By and and  on November 6, 2009

PARIS — As the beauty sector begins to shrug off the effects of the recession, it is emerging flush with dealmaking activity.

“Companies are back working on acquisitions,” said Ariel Ohana, partner at Paris-based Ohana & Co. investment bank. “There’s been a real change in the atmosphere in the last few weeks. There’s probably a feeling that in terms of consumer spend, the worst is behind us. So people are positioning themselves now to make acquisitions.”

While merger-and-acquisition activity percolates, strategic buyers are coming to the fore. Beauty brands strong in alternative channels, such as television shopping or specialty retailing, are considered to be among prime candidates for takeover, as are natural or eco-friendly brands, experts agree. What’s more, fragrance licenses are being signed and changing hands at an ever-faster rate.

On Thursday, Lornamead, the Camberley, U.K.-based beauty manufacturer, announced it has agreed to sell its Yardley business in Asia, the Middle East, Australasia and some African countries to Bangalore-based Wipro in a deal weighing in at $45.5 million plus an earn-out.

“With the crisis that we went through, this became a buyers’ market, and the big winners in particular are the strategic buyers as opposed to the financial investors,” said Ohana, citing as an example Unilever, which in late September made a binding offer to snap up Sara Lee Corp.’s

personal care business for 1.28 billion euros, or $1.9 billion at current exchange, in cash. “Eighteen months ago, it might have been an acquisition made by a private equity fund.”

Such a shift has taken place since it is now harder for financial buyers — in any sector — to obtain funding to make acquisitions. Whereas private equity players had been able to secure acquisition financing to the tune of four to five times earnings before interest, taxes, depreciation and amortization, post-credit crunch, that multiple has been reduced to two to three times EBITDA, an industry source said.

“The strategic players hardly have any competition when it comes to making buys,” said Ohana.

“The interest of the big strategic players is extremely present,” concurred Michel Dyens, chairman and chief executive officer of Paris-based investment banking firm Michel Dyens & Co. “They are very keen. For strategic buyers, it’s a great time to act. Except for the very high end of the market, beauty has been pretty stable.”

That’s not to say financial investors are out of the picture altogether. Beauty happens to be one of the few fields in which private equity buyers have been showing continuing interest, said Dyens.

“There’s an opportunity to drive harder for better value deals,” said Mike Jatania, ceo of Lornamead, speaking of the overall playing field. “We will also see a reemergence of vendor financing, where the vendor helps to fill in the gap in financing. Another area that will emerge is distressed deals.”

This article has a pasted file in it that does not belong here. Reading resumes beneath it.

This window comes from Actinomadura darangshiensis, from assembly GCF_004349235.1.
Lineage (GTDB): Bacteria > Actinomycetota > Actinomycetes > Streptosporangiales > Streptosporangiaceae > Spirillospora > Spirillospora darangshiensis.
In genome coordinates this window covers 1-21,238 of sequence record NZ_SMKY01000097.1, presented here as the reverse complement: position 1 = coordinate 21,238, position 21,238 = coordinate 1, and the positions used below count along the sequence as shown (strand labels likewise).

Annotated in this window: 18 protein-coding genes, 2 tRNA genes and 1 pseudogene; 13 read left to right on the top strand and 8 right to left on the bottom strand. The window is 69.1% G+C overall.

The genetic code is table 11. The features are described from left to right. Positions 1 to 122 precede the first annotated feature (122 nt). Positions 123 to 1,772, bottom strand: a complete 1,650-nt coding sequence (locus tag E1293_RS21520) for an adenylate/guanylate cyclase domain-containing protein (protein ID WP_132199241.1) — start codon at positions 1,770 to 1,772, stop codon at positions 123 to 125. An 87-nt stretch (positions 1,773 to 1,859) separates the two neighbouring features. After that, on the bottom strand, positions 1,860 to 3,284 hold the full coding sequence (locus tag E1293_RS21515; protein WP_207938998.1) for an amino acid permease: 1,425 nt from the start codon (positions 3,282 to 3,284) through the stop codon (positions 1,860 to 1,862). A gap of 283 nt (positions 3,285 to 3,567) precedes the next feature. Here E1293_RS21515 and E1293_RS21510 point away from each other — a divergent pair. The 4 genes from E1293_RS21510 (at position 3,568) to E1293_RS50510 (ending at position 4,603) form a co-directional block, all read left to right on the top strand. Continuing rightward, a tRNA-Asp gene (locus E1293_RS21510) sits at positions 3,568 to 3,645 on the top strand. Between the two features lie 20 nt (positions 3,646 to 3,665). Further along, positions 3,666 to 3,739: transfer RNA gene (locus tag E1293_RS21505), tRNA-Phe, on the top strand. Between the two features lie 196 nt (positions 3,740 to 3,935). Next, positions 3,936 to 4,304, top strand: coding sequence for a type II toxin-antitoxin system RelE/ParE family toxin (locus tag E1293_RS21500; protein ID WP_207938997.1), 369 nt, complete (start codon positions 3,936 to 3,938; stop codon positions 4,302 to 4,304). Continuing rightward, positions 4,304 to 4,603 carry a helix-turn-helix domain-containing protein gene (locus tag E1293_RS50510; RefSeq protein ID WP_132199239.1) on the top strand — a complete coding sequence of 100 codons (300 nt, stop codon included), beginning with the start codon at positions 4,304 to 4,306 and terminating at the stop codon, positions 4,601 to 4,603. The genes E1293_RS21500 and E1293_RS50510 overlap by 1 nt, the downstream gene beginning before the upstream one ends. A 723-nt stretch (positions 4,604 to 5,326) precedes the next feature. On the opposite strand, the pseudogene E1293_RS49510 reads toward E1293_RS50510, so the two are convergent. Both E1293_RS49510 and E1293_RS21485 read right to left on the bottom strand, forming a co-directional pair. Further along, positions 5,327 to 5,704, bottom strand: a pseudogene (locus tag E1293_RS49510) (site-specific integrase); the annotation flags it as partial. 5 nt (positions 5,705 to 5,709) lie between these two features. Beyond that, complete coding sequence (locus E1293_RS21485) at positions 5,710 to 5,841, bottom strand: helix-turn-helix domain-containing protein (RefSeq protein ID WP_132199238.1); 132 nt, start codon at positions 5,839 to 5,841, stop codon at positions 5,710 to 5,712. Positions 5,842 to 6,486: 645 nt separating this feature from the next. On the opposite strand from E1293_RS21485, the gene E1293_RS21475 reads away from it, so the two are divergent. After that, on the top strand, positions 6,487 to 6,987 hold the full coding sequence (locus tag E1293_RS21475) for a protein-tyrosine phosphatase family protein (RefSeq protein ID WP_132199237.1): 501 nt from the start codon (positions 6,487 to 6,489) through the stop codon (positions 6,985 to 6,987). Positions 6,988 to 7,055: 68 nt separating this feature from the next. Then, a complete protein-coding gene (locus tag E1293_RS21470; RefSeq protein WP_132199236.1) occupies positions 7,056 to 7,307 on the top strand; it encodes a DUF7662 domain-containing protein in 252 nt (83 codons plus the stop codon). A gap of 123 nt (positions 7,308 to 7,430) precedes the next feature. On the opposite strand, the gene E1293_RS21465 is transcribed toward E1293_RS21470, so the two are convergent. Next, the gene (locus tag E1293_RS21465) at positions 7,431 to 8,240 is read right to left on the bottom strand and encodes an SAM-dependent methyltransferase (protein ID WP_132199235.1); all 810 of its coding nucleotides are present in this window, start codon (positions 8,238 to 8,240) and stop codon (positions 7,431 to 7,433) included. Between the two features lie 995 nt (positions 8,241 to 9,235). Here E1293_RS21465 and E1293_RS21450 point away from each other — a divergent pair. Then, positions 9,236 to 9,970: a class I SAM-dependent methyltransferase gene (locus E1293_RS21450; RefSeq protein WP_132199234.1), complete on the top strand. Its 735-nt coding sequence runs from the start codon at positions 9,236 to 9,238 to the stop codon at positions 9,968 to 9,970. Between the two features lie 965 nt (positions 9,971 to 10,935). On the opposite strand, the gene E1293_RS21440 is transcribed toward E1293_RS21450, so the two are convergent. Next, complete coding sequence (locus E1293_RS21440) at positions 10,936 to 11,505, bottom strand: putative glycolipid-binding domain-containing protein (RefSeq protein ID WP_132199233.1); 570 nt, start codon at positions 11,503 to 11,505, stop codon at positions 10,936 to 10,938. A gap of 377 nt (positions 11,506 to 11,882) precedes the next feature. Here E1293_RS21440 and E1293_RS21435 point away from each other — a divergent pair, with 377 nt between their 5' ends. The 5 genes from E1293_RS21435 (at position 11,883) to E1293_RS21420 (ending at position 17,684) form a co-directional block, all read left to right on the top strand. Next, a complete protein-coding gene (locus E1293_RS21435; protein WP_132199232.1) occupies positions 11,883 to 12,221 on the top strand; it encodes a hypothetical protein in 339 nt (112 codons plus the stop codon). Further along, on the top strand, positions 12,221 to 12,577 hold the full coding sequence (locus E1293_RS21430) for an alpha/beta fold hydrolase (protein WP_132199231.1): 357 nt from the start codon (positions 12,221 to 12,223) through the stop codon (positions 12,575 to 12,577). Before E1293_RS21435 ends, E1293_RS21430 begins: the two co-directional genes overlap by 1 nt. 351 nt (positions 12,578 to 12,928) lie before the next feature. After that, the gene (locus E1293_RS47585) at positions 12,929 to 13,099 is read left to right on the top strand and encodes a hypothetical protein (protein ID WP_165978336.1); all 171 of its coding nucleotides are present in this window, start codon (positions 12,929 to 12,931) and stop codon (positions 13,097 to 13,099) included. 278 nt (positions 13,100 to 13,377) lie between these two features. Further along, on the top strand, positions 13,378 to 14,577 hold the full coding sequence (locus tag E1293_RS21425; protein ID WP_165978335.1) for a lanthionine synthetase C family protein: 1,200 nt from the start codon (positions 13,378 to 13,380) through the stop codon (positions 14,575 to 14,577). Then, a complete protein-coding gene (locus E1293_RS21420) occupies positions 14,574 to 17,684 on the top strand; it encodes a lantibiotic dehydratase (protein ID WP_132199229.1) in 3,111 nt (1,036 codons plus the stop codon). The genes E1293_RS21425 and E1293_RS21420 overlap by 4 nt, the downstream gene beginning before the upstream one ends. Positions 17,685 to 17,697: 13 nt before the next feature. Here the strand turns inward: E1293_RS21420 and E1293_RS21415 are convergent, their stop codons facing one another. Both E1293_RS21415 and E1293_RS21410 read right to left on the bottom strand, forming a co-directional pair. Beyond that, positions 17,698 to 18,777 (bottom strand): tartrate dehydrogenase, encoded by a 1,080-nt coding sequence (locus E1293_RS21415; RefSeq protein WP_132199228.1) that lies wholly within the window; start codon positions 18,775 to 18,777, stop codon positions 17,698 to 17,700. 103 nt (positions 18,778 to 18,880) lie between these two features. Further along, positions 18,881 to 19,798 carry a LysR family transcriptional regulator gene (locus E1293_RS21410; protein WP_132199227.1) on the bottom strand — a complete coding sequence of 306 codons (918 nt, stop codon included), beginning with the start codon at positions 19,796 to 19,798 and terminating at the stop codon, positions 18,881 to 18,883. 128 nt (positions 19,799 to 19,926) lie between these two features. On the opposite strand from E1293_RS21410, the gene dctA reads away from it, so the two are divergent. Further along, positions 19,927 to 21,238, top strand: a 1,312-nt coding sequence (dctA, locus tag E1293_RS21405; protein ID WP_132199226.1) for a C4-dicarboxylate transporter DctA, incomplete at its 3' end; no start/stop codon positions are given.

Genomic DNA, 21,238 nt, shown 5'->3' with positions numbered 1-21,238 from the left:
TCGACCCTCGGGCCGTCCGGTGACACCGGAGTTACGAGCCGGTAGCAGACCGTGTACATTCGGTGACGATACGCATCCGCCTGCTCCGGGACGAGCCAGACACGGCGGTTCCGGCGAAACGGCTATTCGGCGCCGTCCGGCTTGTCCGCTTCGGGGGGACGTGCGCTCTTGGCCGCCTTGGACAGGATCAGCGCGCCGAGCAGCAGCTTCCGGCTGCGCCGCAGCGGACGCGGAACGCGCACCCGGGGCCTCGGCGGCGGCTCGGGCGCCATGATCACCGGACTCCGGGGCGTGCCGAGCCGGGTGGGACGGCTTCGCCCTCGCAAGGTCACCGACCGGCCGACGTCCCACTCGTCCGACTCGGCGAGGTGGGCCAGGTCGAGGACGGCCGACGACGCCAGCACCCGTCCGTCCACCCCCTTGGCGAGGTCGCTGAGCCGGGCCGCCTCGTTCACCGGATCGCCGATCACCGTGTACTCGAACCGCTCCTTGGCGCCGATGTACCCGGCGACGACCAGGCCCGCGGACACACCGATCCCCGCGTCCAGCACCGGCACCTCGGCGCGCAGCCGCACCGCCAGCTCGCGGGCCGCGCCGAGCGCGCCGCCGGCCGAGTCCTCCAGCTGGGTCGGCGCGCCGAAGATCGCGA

“Many beauty companies have surprisingly limited — or no — cash flow and earnings, even with 70 percent gross margins,” said Alexander Panos, managing director of TSG Consumer Partners, the New York-based private equity firm. “The selling costs involved are substantial. So after that, there is just not much, if anything, left for growth.”

To be sure, M&A activity in the beauty sector has picked up in recent months.

Sanofi-Aventis said it would buy Laboratoire Oenobiol, the French maker of nutritional, health and beauty supplements, for an undisclosed sum. Steiner Leisure Ltd. agreed to acquire Bliss Worldwide Holdings Inc. from Starwood Hotels & Resorts Worldwide for $100 million. It has also been reported that Duke Street private equity firm is to auction off Simple Health & Beauty.

Done deals include Sally Beauty Holdings Inc.’s Beauty Systems Group LLC buying Shoeneman Beauty Supply Inc. for $61 million in cash, while Johnson & Johnson Consumer Products Co. inked a licensing agreement for full control of Korres branded beauty products in North America.

And industry sources reckon big groups, like Unilever, are still acquisitive.

“L’Oréal remains ready to buy, but it remains selective about what it wants,” said an industry source. “We will see an emergence of European companies looking to make acquisitions. Reckitt Benckiser has got further firepower and SC Johnson continues to look at a lot of things, though it’s risk averse. There are also going to be companies from Asia. Asian players will look at taking advantage of the market. European companies will be looking to buy U.K. assets, as this is a great time for them to make acquisitions with the euro and pound almost at parity.

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